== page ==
Around 1919, W. C. Milner wrote a history called The Basin of Minas and It’s Early Settlers. As I mentioned here, the history was published in serial form in the Wolfville newspaper, the Acadian, and later bound as a paperback.
Milner’s work, to use a book dealer’s phrase, was a limited edition and is “very scarce;” however, followers of this column will be familiar with the work. I’ve quoted Milner here numerous times in recent years as my source of historical information.
At one time Milner was chief archivists for the province; as such he had access to documents that dabblers in history can only dream of perusing. Thus his work is literally a historical goldmine that contains facts about early day and extracts from various original documents not published elsewhere.
Until recently I quoted Milner from photocopies I obtained decades ago. Last autumn a reader in British Columbia alerted me that a bookdealer in Ottawa was offering a copy of Milner’s work in the estate sale of the Dr. Franklyn Hicks collection. I am happy to report that I have retired my much-thumbed photocopy of Milner’s work; his book now stands beside other treasured works, such Eaton’s Kings County history, Hutchinson’s Nova Scotia Directory for 1864, Woodworth’s D.A.R history and Esther Clark Wright’s book, Blomidon Rose.
From time to time I plan to run excerpts from Milner’s book in the column. Starting off, here’s what Milner wrote about Pierre Melonson (Melanson) the man of Scottish origin who led the first Acadians to settle in Kings County.
“The pioneer Acadian settler at Grand Pre was Pierre Melonson, a resident of Port Royal. He was both a farmer and a tailor. He was not noted for his courtly manners.
“When Father Laurent Molin of Port Royal was taking up the census of 1671, (Melonson) gruffly refused to answer questions. He was then 47 years of age. He had seven children, the oldest being 16 years of age. He was the owner of a herd of horned cattle. He was also a land owner at Port Royal, according to the statement made by Notary Courant at Port Royal.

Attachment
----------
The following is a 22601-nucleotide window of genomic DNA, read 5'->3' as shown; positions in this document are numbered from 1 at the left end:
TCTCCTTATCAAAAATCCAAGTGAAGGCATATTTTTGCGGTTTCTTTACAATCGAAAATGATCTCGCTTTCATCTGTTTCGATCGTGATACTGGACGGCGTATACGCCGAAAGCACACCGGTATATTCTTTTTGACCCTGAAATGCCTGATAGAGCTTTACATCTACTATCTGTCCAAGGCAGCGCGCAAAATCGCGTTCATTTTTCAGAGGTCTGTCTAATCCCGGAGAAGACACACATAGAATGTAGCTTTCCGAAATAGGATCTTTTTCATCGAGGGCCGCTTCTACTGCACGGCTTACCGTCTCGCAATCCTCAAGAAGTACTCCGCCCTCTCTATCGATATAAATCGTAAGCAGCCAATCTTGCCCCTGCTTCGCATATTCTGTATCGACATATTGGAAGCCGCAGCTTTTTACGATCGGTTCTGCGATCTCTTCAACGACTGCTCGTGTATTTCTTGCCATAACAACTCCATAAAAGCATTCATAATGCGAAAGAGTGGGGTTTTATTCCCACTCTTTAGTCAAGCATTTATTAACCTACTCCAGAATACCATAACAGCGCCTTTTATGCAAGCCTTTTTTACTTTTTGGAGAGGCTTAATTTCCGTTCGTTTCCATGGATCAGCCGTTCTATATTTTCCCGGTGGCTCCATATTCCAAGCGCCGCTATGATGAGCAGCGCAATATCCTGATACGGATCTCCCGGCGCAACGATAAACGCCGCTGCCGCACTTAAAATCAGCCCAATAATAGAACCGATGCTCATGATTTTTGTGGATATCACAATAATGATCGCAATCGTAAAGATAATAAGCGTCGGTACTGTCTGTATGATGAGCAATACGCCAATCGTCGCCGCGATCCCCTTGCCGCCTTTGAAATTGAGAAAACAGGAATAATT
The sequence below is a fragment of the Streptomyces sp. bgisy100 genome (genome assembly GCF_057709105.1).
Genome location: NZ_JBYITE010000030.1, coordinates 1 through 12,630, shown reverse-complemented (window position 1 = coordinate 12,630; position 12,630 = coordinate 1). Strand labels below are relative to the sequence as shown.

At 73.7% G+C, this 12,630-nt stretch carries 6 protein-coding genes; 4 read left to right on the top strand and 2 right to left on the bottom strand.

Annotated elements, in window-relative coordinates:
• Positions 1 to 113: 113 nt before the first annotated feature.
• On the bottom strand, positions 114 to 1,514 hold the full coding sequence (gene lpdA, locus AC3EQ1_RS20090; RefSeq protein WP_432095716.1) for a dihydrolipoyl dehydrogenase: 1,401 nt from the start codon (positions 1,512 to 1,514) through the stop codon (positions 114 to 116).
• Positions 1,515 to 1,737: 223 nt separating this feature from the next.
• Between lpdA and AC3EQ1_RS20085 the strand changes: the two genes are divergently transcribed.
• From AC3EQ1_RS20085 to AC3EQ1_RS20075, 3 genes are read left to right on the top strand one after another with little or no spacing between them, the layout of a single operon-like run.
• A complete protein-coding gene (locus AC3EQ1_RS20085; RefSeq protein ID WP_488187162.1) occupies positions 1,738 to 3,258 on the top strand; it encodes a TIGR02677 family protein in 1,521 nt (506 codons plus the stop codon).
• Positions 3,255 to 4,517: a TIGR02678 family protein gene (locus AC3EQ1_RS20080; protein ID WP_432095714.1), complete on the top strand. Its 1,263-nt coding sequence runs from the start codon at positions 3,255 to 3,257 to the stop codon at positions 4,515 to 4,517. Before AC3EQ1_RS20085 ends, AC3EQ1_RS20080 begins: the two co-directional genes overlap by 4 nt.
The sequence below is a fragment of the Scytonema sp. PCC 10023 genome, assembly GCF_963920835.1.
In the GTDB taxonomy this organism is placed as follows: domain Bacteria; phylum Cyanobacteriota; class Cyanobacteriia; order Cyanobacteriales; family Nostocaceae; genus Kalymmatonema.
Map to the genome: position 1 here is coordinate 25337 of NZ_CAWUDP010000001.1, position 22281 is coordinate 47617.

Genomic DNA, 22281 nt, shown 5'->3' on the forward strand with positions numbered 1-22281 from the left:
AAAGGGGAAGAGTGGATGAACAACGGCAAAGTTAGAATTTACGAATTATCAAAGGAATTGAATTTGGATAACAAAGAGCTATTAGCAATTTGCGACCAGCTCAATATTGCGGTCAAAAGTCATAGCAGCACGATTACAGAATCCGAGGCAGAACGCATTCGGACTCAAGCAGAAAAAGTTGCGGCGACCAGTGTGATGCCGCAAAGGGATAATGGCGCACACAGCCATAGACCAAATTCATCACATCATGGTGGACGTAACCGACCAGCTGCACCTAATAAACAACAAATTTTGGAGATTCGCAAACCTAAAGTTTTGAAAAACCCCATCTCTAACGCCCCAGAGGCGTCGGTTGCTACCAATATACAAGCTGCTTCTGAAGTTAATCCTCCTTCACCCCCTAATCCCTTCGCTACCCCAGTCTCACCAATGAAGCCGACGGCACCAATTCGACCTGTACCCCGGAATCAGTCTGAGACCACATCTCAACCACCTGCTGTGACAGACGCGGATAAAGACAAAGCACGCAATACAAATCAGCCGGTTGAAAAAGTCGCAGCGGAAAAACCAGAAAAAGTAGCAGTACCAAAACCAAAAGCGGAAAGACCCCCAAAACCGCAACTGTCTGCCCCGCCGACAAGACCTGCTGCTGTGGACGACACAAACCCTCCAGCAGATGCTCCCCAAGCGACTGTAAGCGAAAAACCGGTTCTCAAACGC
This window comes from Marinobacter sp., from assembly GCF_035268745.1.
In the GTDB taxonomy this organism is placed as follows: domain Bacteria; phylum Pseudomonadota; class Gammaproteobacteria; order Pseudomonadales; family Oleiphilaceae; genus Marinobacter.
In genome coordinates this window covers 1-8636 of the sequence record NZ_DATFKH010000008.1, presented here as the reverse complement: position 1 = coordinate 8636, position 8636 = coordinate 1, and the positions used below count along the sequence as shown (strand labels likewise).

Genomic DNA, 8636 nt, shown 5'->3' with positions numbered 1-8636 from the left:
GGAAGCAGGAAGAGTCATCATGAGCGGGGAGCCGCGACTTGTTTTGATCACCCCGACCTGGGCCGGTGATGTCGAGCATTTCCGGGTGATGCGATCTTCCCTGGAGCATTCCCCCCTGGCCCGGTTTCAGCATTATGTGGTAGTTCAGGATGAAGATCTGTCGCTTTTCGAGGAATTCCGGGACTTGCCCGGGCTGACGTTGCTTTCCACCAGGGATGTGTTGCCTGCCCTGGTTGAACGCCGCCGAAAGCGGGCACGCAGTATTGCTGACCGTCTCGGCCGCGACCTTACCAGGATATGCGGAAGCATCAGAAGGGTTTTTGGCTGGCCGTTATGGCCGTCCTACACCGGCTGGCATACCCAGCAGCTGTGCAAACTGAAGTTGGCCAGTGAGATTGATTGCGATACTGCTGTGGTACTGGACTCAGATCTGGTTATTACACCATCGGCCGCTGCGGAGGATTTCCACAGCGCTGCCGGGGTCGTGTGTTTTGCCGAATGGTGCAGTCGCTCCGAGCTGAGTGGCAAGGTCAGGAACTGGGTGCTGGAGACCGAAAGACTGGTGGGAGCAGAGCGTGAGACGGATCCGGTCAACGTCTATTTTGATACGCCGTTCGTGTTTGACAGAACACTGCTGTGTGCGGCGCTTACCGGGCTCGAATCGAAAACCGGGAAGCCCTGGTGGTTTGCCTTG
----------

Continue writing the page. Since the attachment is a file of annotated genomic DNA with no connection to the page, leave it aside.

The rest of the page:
“Melonson was well connected. He had a brother Charles, a well-to-do man; Mires d’Entremont, seigneur of Pobimcoup (Pubnico), was a brother-in-law; Jacques de Latour had married his daughter. These connections did not attract settlers with him to Grand Pre; he seemed to favor an isolated life. He was, however, a very successful farmer and he started a colony, one of the richest in French Canada.
“He was undoubtedly a descendant of Mr. Melonson, who was among the settlers introduced at the Scottish fort at Annapolis by Sir William Alexander half a century previously, and who remained in the country when that settlement was withdrawn.”
Undoubtedly there are many of Pierre’s descendants now living here; and while he founded Grand Pre, undoubtedly the village of Melanson received its name from this pioneer settler.
In his Kings County history, Arthur W. H. Eaton recognised Melonson’s role in founding Grand Pre, adding however that another settler from Port Royal, Pierre Terriau, moved to this area at the same time.
Grand Pre will be a focal point during upcoming Acadian celebrations and undoubtedly Pierre Melonson will be saluted as the first settler there. Let’s hope his Scottish origin will be noted.